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When the Beat (known as the English Beat in the U.S. only) split in 1983, it came as a surprise to guitarist Dave Cox and bassist David Steele.
The first time they realized that the group's vocalists, Ranking Roger
and Dave Wakelin, had gone off to form a group without them was when
their accountant phoned to finalize the divorce. While the defectors
had formed General Public, Cox and Steele set about creating something
new of their own. Apart from not wanting to repeat the mistakes the
Beat made, and a vague notion of adding both jazz and soul to the
Beat's ska roots (they also decided to feature a strong vocalist),
there was no real master plan.
The latter proved harder than they could have imagined. More than
500 potential singers auditioned, before, despairing of finding
someone, they decided to seek out a singer whose band had once
supported the Beat. They found Roland Gift
singing with a barroom R&B band named the Bones, looking like
Sidney Poitier but sounding like Otis Redding. He was everything they
had remembered; he was their man. Gift had spent his teenage years in
youth theatre, until the advent of punk made music his main passion. As
punk gave way to the two-tone ska which gave rise to groups like
Madness and, ultimately, the Beat, Gift took up saxophone and singing
in a local band.
Keeping live work down to just the occasional on-off date, the Fine
Young Cannibals signed to London Records in early 1985. Their name came
from an obscure 1960 film starring Robert Wagner and Natalie Wood.
Resisting the record company's attempts to team them up with a producer
determined to make the group a product of her sound rather than theirs,
the Fine Young Cannibals released a demo version of "Johnny Come Home"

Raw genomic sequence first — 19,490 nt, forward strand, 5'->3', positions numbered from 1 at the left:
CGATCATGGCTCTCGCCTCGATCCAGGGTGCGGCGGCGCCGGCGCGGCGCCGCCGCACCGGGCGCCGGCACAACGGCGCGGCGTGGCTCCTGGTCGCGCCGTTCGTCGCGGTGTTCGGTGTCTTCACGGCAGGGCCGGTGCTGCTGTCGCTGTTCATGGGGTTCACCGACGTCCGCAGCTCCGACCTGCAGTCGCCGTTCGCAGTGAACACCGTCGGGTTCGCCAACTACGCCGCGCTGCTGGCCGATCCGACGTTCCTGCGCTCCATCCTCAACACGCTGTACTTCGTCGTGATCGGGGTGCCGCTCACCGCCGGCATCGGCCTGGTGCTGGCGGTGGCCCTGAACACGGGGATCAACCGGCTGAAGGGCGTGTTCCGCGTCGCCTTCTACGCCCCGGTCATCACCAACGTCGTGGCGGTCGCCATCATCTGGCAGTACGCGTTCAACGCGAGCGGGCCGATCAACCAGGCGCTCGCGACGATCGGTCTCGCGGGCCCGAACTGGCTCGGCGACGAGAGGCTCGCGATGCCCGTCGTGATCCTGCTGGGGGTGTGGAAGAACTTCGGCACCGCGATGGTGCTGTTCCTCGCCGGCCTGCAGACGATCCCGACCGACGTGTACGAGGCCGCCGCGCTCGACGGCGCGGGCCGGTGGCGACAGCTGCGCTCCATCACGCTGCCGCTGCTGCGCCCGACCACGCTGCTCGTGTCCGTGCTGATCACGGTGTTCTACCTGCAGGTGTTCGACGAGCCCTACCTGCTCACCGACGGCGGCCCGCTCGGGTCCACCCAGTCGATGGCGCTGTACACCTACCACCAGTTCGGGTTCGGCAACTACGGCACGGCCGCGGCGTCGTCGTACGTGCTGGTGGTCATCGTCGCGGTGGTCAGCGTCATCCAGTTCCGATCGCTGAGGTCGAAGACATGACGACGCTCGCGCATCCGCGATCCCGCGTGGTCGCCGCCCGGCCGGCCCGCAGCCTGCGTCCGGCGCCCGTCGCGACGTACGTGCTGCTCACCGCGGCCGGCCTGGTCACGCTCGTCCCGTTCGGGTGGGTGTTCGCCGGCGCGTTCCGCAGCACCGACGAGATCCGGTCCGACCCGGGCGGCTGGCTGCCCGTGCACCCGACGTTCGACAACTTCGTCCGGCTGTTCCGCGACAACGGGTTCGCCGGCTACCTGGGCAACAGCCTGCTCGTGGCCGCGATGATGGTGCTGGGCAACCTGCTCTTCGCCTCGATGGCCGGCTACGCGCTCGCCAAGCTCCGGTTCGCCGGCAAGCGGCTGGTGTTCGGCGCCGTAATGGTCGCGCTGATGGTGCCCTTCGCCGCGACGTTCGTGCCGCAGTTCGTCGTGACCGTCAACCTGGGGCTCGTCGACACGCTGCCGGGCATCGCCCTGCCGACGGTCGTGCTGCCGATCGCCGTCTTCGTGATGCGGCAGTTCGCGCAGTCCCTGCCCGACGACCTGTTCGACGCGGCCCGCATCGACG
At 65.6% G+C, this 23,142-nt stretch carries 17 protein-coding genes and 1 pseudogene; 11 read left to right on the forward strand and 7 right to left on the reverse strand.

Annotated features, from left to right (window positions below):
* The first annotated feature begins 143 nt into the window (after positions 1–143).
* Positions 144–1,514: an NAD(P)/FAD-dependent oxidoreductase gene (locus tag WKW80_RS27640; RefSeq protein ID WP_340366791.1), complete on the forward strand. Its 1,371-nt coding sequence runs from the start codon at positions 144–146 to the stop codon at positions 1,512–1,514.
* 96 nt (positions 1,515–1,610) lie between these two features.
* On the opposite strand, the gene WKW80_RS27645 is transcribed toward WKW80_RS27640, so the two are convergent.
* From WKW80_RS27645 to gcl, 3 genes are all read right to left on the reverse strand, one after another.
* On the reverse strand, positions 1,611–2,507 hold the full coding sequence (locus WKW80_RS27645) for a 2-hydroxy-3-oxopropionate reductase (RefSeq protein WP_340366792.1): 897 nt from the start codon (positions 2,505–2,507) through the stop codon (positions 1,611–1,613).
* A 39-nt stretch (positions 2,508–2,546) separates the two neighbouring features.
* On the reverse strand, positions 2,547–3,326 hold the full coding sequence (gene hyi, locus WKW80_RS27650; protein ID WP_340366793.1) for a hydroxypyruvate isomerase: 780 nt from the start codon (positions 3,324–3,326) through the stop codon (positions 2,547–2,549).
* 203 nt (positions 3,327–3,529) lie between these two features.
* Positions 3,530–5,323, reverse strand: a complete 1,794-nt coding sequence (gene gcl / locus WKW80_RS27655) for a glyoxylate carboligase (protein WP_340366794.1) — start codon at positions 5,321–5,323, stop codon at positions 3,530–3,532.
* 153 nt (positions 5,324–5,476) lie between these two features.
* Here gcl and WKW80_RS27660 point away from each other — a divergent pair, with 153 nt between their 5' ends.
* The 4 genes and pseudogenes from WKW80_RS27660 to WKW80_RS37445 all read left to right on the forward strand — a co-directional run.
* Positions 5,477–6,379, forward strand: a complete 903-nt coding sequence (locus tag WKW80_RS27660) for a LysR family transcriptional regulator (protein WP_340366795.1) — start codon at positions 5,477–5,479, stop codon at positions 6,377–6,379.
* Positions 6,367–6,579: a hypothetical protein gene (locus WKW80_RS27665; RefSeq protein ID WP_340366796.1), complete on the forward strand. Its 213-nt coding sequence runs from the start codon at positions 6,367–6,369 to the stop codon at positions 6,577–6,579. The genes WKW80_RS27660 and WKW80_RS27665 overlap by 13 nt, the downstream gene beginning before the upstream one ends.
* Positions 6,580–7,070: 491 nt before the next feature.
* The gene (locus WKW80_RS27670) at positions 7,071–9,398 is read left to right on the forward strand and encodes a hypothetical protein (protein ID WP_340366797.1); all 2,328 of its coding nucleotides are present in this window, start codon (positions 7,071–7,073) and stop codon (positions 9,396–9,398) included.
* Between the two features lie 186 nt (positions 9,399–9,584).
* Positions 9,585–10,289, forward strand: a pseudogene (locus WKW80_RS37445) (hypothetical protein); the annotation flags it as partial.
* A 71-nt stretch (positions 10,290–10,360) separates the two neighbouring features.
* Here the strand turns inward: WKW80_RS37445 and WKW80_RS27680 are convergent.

as their first single. Its instant success allowed them to team up with
a compatible producer, Robin Miller, for the first Fine Young Cannibals
album, also containing the group's trademark overstated version of
Elvis Presley's "Suspicious Minds." For the Johnathan Demme film
Something Wild, they reached back into Gift's punk past with a version
of the Buzzcocks' classic "Ever Fallen in Love." Five years later, a
second album emerged, The Raw and the Cooked, the raw side made up
mostly of songs the group had contributed to Barry Levinson's film Tin
Men. The single "She Drives Me Crazy" was a worldwide number one hit.
Since then, the Fine Young Cannibals have remained elusive. Cox and Steele continue to work together under various names, while Roland Gift's hoped-for film career never quite took off. The Fine Young Cannibals have never officially broken up, and rumors of reunions and recording sessions have persisted. Their 1996 greatest hits album, The Finest, featured the newly recorded track "Flame."
Ed Nimmervoll - All Music Guide
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